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Defining dengue virus infection in human skin

Duangkhae, Parichat (2018) Defining dengue virus infection in human skin. Doctoral Dissertation, University of Pittsburgh. (Unpublished)

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Abstract

The skin is the primary site of dengue virus (DENV) replication following the bite of an infected mosquito, but the factors that contribute to productive infection in human skin and virus spread out of skin are not understood. We defined the dynamics of DENV infection in human skin explants using quantitative in situ imaging. A transient interferon-α response occurred prior to detectable virus replication, which initially established in cells in the epidermis. DENV infected a wide variety of cell types including Langerhans cells (LC), dermal macrophages (Mϕ), dermal dendritic cells (DC), fibroblasts, mast cells, and lymphatic endothelium, but keratinocytes were the earliest and quantitatively most important target of DENV infection, contributing to 60% of overall infected skin cell over time. DENV infection led to the recruitment and infection of LC, dermal DC, and dermal Mϕ. These immune cells emigrated out of the skin in increased number as a result of infection, presumably leading to dissemination of virus. Infection of keratinocytes led to the abundant production of inflammatory mediators, most significantly IL-1β. Blocking keratinocyte-derived IL-1β reduced the infection of LC, dermal DC, and dermal Mϕ by 75-90% and decreased the total number of infected cells in epidermis and dermis by 33% and 65%, respectively. In the first demonstration of antibody-dependent enhancement of DENV infection in human skin, we showed that the presence of heterotypic DENV-immune serum enhanced the recruitment and infection of dermal Mϕ by 50-70%, and increased emigration of myeloid cells out of skin. Aedes aegypti mosquito salivary gland extract did not impact dermal Mϕ recruitment or infection with DENV, with or without immune serum. Blocking FcγRIa and FcγRIIa inhibited antibody-mediated infection of dermal Mϕ, and decreased the number of cell emigrants, resulting in reduction of the overall number of infected cells in the dermis by 70%, without notable changes in the epidermis. Ethnic differences in skin immune responses to DENV were observed for the first time in our study. In comparison with skin from Caucasians donors, skin from African American donors maintained robust antiviral IFN-α responses for at least 48 hours. This was observed in association with less DENV replication, a reduced production of IL-1β in the epidermis, less recruitment and infection of LC and dermal Mϕ, and less cell emigration out of the skin. These findings suggest that innate immune responses in skin control DENV replication and spread, and equates with epidemiologic data that African ancestry protects against severe dengue. Our findings highlight the importance of skin and the complex interplay between resident and immune skin cell populations in DENV infection and dengue pathogenesis. Defining DENV infection in human skin therefore has considerable public health significance because these data will provide a rationale for exploration of therapeutic strategies through targeting the mechanism DENV exploits skin microenvironment and preventing the risk of systemic infection as well as severe dengue.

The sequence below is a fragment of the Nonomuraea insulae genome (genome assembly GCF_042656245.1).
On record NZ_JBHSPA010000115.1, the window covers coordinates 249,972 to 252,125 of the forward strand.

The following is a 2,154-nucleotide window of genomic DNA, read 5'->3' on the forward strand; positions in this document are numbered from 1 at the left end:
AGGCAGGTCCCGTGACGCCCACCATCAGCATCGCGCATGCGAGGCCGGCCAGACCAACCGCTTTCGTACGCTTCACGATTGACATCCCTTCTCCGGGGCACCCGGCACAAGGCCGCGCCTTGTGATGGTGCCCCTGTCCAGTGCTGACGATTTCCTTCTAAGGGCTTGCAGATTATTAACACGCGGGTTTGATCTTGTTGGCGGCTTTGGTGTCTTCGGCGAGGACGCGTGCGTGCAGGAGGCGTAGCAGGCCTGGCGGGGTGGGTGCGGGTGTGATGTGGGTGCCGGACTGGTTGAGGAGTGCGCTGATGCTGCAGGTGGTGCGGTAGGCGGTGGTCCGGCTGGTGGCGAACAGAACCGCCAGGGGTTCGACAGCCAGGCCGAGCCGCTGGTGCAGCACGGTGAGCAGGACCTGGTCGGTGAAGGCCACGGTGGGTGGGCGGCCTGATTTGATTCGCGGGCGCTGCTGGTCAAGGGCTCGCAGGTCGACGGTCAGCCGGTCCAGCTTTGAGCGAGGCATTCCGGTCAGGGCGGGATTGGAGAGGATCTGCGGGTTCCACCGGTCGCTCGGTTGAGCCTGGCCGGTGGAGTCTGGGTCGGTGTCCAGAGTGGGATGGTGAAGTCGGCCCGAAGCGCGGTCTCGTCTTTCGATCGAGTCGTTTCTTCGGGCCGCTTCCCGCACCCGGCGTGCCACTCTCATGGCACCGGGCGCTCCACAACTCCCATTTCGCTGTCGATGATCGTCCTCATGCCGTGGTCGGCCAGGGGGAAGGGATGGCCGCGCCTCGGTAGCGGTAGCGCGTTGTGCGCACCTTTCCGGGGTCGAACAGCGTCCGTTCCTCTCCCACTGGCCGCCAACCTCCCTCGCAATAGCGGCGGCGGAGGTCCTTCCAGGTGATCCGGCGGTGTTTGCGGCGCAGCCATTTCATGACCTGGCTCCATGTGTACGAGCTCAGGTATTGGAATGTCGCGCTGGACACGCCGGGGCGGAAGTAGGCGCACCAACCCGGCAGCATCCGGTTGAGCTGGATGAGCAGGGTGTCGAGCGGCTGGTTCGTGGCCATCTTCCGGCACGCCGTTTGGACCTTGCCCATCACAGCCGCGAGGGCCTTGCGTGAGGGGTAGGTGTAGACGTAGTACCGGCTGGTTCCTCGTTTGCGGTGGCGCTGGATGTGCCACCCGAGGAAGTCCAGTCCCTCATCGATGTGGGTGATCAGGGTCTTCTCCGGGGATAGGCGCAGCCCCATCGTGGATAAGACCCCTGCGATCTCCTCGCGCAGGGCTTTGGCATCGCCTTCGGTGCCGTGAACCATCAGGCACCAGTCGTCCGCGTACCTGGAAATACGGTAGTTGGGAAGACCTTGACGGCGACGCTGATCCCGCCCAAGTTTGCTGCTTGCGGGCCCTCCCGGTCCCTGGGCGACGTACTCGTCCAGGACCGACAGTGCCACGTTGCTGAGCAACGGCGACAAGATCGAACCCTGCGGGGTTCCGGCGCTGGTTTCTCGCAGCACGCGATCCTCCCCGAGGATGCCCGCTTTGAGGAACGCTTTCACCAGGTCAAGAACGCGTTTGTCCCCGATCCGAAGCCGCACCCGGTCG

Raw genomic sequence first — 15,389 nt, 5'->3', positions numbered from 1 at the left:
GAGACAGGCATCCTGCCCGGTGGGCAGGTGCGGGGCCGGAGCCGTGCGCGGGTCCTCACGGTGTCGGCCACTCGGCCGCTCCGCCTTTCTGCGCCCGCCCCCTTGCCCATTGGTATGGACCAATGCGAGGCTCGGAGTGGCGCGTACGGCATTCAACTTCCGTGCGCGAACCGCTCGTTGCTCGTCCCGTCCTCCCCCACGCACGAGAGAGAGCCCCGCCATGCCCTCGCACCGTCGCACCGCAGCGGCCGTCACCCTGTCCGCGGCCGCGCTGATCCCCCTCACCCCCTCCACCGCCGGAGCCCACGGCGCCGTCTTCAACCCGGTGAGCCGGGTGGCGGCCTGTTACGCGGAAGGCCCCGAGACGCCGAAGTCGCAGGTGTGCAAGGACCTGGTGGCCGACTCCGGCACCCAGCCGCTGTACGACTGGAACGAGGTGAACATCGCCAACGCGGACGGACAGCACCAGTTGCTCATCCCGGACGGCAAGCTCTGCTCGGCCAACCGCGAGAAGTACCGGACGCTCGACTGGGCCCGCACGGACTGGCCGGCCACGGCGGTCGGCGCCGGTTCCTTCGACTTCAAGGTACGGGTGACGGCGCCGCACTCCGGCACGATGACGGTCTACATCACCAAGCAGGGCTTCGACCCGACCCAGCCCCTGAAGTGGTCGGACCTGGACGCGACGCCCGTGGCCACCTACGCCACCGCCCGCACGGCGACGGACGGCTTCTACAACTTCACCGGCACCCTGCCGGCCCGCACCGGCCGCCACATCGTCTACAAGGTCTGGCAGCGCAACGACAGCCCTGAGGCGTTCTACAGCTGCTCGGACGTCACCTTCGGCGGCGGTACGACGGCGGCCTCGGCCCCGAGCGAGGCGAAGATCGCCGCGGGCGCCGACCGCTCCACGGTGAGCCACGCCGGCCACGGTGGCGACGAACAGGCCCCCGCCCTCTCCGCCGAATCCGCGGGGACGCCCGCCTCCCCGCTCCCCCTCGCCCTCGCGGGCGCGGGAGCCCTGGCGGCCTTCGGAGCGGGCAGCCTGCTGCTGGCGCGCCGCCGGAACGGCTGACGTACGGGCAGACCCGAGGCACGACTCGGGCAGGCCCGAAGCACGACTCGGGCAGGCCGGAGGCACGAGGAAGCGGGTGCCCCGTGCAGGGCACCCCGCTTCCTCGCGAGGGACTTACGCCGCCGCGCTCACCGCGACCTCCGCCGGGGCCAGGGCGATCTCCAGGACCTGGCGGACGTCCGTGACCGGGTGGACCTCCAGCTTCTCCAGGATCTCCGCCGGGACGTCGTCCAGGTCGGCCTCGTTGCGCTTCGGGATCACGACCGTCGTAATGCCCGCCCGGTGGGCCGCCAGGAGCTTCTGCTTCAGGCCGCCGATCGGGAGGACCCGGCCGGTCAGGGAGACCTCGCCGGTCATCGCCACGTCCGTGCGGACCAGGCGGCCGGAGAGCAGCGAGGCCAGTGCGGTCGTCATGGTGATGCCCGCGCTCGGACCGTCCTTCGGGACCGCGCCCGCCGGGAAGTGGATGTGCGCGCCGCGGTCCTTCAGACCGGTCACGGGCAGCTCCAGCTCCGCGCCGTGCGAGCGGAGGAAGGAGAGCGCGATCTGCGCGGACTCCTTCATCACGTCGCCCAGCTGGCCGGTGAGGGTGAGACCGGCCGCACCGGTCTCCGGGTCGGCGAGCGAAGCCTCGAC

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Details

Item Type: University of Pittsburgh ETD
Status: Unpublished
Creators/Authors:
CreatorsEmailPitt UsernameORCID
Duangkhae, Parichatpad54@pitt.edupad540000-0001-6931-417X
ETD Committee:
TitleMemberEmail AddressPitt UsernameORCID
Committee ChairBarratt-Boyes, Simonsmbb@pitt.edu
Committee MemberWatkins, Simonswatkins@pitt.edu
Committee MemberLarregina, Adrianaadrianal@pitt.edu
Committee MemberMarques, Ernestomarques@pitt.edu
Date: 28 June 2018
Date Type: Publication
Defense Date: 3 April 2018
Approval Date: 28 June 2018
Submission Date: 24 March 2018
Access Restriction: 2 year -- Restrict access to University of Pittsburgh for a period of 2 years.
Number of Pages: 214
Institution: University of Pittsburgh
Schools and Programs: Graduate School of Public Health > Infectious Diseases and Microbiology
Degree: PhD - Doctor of Philosophy
Thesis Type: Doctoral Dissertation
Refereed: Yes
Uncontrolled Keywords: Dengue virus, keratinocytes, myeloid cells, human skin, infection
Date Deposited: 28 Jun 2018 20:32
Last Modified: 28 Jun 2018 20:32
URI: http://d-scholarship.pitt.edu/id/eprint/33337

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